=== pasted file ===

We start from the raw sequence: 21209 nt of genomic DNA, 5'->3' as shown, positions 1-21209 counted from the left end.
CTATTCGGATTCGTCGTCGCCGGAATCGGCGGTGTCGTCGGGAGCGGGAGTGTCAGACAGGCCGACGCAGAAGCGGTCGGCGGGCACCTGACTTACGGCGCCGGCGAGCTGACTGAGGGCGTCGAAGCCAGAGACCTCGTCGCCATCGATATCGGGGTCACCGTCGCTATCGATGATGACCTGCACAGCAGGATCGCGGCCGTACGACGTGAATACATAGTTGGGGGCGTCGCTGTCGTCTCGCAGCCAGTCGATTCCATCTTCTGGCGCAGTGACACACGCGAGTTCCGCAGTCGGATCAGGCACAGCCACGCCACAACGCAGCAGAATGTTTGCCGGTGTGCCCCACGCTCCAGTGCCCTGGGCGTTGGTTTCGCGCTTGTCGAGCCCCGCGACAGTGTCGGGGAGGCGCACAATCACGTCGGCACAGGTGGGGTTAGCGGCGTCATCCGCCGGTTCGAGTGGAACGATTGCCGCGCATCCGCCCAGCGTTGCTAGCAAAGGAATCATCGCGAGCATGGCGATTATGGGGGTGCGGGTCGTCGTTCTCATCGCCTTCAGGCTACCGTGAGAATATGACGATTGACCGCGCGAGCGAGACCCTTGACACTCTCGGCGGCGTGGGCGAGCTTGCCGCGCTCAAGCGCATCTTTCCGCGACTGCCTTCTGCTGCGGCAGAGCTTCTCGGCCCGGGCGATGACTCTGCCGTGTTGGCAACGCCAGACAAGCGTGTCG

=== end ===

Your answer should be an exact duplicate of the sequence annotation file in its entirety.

We start from the raw sequence: 21209 nt of genomic DNA, 5'->3' as shown, positions 1-21209 counted from the left end.
CTATTCGGATTCGTCGTCGCCGGAATCGGCGGTGTCGTCGGGAGCGGGAGTGTCAGACAGGCCGACGCAGAAGCGGTCGGCGGGCACCTGACTTACGGCGCCGGCGAGCTGACTGAGGGCGTCGAAGCCAGAGACCTCGTCGCCATCGATATCGGGGTCACCGTCGCTATCGATGATGACCTGCACAGCAGGATCGCGGCCGTACGACGTGAATACATAGTTGGGGGCGTCGCTGTCGTCTCGCAGCCAGTCGATTCCATCTTCTGGCGCAGTGACACACGCGAGTTCCGCAGTCGGATCAGGCACAGCCACGCCACAACGCAGCAGAATGTTTGCCGGTGTGCCCCACGCTCCAGTGCCCTGGGCGTTGGTTTCGCGCTTGTCGAGCCCCGCGACAGTGTCGGGGAGGCGCACAATCACGTCGGCACAGGTGGGGTTAGCGGCGTCATCCGCCGGTTCGAGTGGAACGATTGCCGCGCATCCGCCCAGCGTTGCTAGCAAAGGAATCATCGCGAGCATGGCGATTATGGGGGTGCGGGTCGTCGTTCTCATCGCCTTCAGGCTACCGTGAGAATATGACGATTGACCGCGCGAGCGAGACCCTTGACACTCTCGGCGGCGTGGGCGAGCTTGCCGCGCTCAAGCGCATCTTTCCGCGACTGCCTTCTGCTGCGGCAGAGCTTCTCGGCCCGGGCGATGACTCTGCCGTGTTGGCAACGCCAGACAAGCGTGTCG